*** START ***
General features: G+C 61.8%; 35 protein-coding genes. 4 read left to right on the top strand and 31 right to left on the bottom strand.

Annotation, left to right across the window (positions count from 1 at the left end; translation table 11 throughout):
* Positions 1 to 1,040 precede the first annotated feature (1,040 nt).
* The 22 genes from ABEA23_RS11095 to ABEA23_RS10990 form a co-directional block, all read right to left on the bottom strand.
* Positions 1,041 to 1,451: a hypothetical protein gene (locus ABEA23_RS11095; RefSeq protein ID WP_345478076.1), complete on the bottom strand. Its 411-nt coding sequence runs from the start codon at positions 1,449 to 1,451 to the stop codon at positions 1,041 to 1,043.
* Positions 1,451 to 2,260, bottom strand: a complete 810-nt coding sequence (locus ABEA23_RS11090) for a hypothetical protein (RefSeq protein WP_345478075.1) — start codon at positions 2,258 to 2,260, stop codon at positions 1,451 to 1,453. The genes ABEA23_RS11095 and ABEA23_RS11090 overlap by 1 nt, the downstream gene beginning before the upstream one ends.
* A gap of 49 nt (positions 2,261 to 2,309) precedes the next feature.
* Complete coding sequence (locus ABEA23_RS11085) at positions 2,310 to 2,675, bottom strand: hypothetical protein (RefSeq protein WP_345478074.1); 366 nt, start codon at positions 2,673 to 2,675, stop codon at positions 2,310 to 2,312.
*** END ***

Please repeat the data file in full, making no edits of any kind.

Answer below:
General features: G+C 61.8%; 35 protein-coding genes. 4 read left to right on the top strand and 31 right to left on the bottom strand.

Annotation, left to right across the window (positions count from 1 at the left end; translation table 11 throughout):
* Positions 1 to 1,040 precede the first annotated feature (1,040 nt).
* The 22 genes from ABEA23_RS11095 to ABEA23_RS10990 form a co-directional block, all read right to left on the bottom strand.
* Positions 1,041 to 1,451: a hypothetical protein gene (locus ABEA23_RS11095; RefSeq protein ID WP_345478076.1), complete on the bottom strand. Its 411-nt coding sequence runs from the start codon at positions 1,449 to 1,451 to the stop codon at positions 1,041 to 1,043.
* Positions 1,451 to 2,260, bottom strand: a complete 810-nt coding sequence (locus ABEA23_RS11090) for a hypothetical protein (RefSeq protein WP_345478075.1) — start codon at positions 2,258 to 2,260, stop codon at positions 1,451 to 1,453. The genes ABEA23_RS11095 and ABEA23_RS11090 overlap by 1 nt, the downstream gene beginning before the upstream one ends.
* A gap of 49 nt (positions 2,261 to 2,309) precedes the next feature.
* Complete coding sequence (locus ABEA23_RS11085) at positions 2,310 to 2,675, bottom strand: hypothetical protein (RefSeq protein WP_345478074.1); 366 nt, start codon at positions 2,673 to 2,675, stop codon at positions 2,310 to 2,312.